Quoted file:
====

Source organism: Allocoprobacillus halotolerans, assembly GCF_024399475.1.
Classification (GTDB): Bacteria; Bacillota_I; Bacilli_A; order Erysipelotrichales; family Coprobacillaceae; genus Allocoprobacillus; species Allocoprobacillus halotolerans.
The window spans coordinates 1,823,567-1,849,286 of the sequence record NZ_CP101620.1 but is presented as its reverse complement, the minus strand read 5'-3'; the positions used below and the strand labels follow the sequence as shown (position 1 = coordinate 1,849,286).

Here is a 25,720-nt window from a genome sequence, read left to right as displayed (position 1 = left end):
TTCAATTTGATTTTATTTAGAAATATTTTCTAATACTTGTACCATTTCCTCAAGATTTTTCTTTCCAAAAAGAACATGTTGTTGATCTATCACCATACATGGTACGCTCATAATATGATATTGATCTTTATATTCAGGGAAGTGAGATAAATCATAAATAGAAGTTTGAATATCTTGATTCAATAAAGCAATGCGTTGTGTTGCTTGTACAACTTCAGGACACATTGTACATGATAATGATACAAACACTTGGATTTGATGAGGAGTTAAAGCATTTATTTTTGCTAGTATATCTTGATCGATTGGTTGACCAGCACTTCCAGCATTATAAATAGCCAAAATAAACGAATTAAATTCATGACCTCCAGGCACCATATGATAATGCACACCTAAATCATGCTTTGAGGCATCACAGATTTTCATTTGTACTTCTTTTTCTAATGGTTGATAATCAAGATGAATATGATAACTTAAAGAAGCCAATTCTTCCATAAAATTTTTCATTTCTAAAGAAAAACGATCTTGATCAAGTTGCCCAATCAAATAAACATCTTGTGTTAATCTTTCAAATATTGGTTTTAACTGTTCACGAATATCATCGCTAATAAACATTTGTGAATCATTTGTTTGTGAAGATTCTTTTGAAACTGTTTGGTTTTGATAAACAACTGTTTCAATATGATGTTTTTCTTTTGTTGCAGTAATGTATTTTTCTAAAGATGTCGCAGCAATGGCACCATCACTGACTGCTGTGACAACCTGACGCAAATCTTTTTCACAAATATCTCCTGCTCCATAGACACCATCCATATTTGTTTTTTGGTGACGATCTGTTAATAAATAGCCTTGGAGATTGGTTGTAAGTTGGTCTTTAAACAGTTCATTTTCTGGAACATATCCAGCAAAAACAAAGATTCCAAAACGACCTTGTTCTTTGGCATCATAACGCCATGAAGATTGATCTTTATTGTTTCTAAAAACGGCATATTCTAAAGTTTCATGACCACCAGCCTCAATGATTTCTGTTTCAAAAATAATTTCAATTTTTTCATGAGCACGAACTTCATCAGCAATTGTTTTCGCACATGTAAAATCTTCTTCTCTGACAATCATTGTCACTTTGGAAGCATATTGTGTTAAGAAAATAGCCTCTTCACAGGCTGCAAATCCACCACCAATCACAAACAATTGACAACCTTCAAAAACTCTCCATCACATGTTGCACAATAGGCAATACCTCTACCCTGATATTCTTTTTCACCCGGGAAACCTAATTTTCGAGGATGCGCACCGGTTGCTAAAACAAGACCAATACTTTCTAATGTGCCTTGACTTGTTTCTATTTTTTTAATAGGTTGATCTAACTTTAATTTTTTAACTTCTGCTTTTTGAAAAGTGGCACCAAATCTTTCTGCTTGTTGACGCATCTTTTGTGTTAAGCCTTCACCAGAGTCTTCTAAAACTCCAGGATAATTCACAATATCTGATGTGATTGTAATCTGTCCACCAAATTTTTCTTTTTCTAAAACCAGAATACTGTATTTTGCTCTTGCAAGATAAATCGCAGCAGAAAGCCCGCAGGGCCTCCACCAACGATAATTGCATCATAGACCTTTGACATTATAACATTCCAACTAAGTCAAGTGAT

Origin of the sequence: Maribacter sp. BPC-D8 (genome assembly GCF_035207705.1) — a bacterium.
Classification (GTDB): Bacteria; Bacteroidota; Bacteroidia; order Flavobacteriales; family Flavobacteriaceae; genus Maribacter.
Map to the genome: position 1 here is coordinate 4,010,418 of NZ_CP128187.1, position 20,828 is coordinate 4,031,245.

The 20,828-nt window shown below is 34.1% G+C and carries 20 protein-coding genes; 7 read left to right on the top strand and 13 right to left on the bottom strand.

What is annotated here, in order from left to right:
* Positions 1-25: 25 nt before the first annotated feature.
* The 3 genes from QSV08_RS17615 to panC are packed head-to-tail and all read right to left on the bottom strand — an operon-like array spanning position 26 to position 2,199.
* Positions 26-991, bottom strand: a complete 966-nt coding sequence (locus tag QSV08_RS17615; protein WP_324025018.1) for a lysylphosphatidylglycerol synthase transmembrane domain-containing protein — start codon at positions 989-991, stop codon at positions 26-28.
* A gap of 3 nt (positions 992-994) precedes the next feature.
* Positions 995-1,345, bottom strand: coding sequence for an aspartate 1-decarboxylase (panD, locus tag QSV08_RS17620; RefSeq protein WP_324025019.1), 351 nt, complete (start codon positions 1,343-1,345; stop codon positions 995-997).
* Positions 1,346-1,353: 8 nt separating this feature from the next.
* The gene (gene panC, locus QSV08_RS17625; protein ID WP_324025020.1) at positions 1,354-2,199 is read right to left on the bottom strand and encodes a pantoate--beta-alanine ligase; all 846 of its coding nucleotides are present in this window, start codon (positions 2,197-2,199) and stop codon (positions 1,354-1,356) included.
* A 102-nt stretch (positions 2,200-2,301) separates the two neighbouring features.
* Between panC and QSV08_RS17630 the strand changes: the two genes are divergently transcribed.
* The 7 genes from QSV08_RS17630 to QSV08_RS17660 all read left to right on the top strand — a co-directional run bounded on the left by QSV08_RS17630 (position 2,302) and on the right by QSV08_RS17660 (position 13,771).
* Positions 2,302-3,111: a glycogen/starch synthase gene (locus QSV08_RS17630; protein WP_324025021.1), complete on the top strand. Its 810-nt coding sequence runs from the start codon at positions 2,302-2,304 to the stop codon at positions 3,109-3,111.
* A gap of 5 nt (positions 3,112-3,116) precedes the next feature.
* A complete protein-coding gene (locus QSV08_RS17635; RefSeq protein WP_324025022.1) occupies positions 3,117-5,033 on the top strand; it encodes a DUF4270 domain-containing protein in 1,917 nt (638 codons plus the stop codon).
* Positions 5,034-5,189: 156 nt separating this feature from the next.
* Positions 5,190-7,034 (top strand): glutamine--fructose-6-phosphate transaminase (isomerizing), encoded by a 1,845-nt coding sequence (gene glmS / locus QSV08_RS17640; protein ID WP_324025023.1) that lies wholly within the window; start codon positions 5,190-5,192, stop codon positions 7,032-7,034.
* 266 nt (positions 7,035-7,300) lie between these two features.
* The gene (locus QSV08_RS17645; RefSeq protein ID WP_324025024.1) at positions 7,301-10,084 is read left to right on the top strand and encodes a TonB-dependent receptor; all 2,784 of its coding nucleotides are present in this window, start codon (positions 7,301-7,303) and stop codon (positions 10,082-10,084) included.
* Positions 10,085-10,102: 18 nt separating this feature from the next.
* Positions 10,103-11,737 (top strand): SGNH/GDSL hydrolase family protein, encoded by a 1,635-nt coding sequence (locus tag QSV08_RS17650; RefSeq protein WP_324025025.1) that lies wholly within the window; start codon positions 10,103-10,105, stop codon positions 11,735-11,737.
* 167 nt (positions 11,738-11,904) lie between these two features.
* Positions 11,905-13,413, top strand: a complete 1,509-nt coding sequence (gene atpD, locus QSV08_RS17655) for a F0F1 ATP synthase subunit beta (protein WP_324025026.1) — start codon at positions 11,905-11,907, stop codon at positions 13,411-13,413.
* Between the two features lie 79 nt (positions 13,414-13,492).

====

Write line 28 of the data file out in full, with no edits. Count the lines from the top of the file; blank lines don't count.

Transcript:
* Positions 10,085-10,102: 18 nt separating this feature from the next.